Is a tour guide license required? Maybe not
In an area known for its history, those telling the story must be knowledgeable.
But each point in the History Triangle monitors this differently.
Recently, the City of Williamsburg passed an ordinance that would no longer require tour guides to take the test to obtain their tour guide license. The test is still available to take voluntarily, but it is not mandatory.
In Williamsburg, the police department administers tour guide testing through its Office of Professional Services, headed by Maj. Don Janderup.
Janderup did not immediately respond for comment.
“We continue to license tour guides to ensure a basic level of safety and order on public streets,” said Lee Ann Hartmann, city spokeswoman. “We continue to offer the tests because we still consider Williamsburg’s history and architectural skills to be very important to the quality of experience customers have when visiting the city.”
However, next door in James City County, tour guides are not only required to pass a test, they are not even required to have a license, said Laura Messer, tourism and marketing coordinator for the count.
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Messer said two of the county’s biggest attractions are Jamestown Settlement and Historic Jamestowne. For both, she said thousands of visitors come to the county every year and take a variety of different tours.
But tour guides aren’t regulated by the county, Messer said.
“We don’t have a historic downtown, like Williamsburg, so there really aren’t any walking tours,” Messer said.
Instead, each individual attraction, which must have a business license, is responsible for training its tour guides to know their specific information.
That’s not necessarily a bad thing, however.
“The tour guide industry has changed over the last few decades, people are interested in all sorts of different things, and allowing the consumer to decide what type of tour and guide they want gives them more freedom” , said Angela Erickson, chief strategic officer. research director for the Pacific Legal Foundation, a public interest legal organization.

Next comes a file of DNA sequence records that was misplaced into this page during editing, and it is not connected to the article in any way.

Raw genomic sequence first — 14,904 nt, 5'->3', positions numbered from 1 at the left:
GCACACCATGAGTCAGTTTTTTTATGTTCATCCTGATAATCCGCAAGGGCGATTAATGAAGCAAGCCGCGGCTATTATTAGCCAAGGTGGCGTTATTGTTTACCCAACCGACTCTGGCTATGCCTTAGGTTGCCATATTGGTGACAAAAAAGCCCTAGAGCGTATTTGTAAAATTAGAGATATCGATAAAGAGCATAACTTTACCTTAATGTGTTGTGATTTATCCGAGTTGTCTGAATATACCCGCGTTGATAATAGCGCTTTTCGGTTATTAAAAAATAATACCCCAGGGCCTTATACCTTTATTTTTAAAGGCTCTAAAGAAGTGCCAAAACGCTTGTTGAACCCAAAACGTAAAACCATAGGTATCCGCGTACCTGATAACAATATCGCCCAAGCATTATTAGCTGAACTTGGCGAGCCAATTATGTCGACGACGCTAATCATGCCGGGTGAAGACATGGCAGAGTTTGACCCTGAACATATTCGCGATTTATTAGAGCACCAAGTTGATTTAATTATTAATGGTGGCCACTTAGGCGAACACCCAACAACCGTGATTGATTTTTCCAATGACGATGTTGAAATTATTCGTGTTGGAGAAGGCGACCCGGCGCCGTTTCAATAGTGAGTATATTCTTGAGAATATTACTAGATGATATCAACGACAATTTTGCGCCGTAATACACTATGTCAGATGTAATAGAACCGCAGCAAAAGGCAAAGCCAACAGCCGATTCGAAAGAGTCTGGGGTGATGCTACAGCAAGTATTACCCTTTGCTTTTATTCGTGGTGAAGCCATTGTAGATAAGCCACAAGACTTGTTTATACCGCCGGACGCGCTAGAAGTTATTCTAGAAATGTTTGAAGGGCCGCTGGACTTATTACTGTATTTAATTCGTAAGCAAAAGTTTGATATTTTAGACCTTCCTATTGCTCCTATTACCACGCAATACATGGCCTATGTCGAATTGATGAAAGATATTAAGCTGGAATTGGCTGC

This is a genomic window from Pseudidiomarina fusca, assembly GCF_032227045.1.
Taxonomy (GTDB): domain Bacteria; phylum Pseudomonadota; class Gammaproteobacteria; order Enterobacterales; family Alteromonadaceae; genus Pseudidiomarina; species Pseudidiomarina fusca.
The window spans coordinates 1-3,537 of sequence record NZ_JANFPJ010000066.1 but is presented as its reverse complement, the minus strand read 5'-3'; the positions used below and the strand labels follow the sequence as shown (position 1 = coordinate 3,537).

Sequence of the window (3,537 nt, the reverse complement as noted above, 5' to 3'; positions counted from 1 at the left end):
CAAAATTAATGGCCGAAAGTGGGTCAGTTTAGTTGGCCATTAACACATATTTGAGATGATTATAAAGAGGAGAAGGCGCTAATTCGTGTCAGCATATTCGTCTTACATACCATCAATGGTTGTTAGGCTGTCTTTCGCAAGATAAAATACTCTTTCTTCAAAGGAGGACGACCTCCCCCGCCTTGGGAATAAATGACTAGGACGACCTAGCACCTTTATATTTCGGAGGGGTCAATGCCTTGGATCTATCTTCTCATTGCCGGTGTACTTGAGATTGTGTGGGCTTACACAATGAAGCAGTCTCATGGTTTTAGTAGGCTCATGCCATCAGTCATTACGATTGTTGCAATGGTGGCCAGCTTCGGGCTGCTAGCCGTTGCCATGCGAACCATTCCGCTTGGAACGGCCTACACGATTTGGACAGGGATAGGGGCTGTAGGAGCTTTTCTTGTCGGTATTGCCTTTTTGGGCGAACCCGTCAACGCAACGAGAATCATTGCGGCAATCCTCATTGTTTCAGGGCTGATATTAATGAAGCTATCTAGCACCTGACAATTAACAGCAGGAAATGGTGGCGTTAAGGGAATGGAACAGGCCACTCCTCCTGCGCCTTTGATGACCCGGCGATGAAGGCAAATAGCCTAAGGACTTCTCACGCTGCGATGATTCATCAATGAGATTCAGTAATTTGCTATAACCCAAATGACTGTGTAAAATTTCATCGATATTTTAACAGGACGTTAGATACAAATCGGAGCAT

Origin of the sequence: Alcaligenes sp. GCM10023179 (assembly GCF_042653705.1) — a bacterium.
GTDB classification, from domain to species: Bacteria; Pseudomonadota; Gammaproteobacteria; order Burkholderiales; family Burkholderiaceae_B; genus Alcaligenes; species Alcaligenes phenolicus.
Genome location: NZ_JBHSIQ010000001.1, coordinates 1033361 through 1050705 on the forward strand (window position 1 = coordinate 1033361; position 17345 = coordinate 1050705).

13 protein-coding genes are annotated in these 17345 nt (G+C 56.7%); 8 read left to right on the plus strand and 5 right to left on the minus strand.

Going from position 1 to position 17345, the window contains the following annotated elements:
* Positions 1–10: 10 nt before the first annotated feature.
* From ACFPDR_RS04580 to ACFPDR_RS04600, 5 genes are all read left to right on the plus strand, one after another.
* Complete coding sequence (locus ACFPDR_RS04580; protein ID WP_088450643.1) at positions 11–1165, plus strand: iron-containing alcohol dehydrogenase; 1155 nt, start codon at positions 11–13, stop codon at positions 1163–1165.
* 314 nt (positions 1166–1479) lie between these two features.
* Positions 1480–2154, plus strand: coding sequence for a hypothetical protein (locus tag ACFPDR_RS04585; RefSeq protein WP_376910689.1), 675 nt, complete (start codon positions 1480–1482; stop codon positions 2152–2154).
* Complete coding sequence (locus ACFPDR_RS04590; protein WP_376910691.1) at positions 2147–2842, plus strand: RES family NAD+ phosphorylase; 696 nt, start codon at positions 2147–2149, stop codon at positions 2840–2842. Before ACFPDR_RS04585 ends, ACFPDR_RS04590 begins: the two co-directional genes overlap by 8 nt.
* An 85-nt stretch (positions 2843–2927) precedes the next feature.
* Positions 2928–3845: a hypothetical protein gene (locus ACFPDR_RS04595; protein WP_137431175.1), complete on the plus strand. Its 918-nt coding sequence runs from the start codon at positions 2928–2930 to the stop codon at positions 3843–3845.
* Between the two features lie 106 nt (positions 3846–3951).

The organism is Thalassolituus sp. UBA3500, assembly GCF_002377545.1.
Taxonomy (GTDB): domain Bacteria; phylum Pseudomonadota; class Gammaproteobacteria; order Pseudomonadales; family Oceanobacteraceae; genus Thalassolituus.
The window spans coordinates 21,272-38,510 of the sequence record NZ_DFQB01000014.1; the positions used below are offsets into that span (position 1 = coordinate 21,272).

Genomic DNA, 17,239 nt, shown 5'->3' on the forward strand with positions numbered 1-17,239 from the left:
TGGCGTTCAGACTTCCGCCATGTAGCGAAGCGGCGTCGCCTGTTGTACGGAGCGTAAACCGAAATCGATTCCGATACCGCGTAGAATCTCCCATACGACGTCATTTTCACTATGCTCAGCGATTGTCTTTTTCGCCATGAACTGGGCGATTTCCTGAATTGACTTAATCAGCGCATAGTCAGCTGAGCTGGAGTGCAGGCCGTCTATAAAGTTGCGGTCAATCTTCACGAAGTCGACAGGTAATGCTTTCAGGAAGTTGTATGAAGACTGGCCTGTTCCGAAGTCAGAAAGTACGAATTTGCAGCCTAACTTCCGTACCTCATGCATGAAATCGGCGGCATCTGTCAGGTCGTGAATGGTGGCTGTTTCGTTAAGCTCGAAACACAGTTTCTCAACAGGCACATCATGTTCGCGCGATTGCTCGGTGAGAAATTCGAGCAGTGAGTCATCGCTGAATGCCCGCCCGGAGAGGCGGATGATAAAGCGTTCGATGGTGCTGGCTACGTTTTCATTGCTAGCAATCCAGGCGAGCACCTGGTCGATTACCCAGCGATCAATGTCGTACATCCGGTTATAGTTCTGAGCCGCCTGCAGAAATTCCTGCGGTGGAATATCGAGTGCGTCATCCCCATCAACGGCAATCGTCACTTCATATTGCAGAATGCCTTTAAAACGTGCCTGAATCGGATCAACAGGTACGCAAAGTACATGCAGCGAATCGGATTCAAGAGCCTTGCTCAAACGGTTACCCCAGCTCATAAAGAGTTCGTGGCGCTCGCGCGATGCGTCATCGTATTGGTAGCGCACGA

In 2016, through the Institute for Justice, Erickson conducted a study in Washington, DC, on the quality of tour guides after licensing requirements were removed. What she found was that more tour guides entered the market and tour ratings were just as high as they were when license testing was required.
“It’s more than just knowing the facts,” Erickson said. “It’s about being able to tell a story and taking a test does not confirm that someone is going to relay the information.”
Erickson said that by removing licensing requirements, the market becomes more flexible in what can be offered. Additionally, the fact that attractions train their tour guides to an individual standard gives them the flexibility to guide their tours according to visitors’ interests.
“All a test can do is restrict entry into the tour guide profession only to those who know and can remember a certain set of facts and stories under test conditions,” Erickson said in his study.
Corey Fenton, who runs Jamestown Discovery Boat Tours, said most guides are knowledgeable without the need for formal testing. Fenton, who gives the majority of the tours, formed through relationships with history professors and constant knowledge of new historical publications.
But Fenton doesn’t just talk history on his tours, he said. Often he educates guests on local wildlife and other aspects of nature. Messer said the rural quality of James City County is something that sets it apart from a city center, and one of the benefits of not requiring a license is that there can be a variety of tours.
When visitors come to the Historic Triangle, many of them expect history. And how the story is told can depend on a variety of factors, including whether a locality regulates it or not.
“I understand that there is [localities] who want to be represented in a specific way,” Erickson said. “But history is somewhat subjective…and by allowing innovation within a historical context, it allows for a deeper understanding of the past.”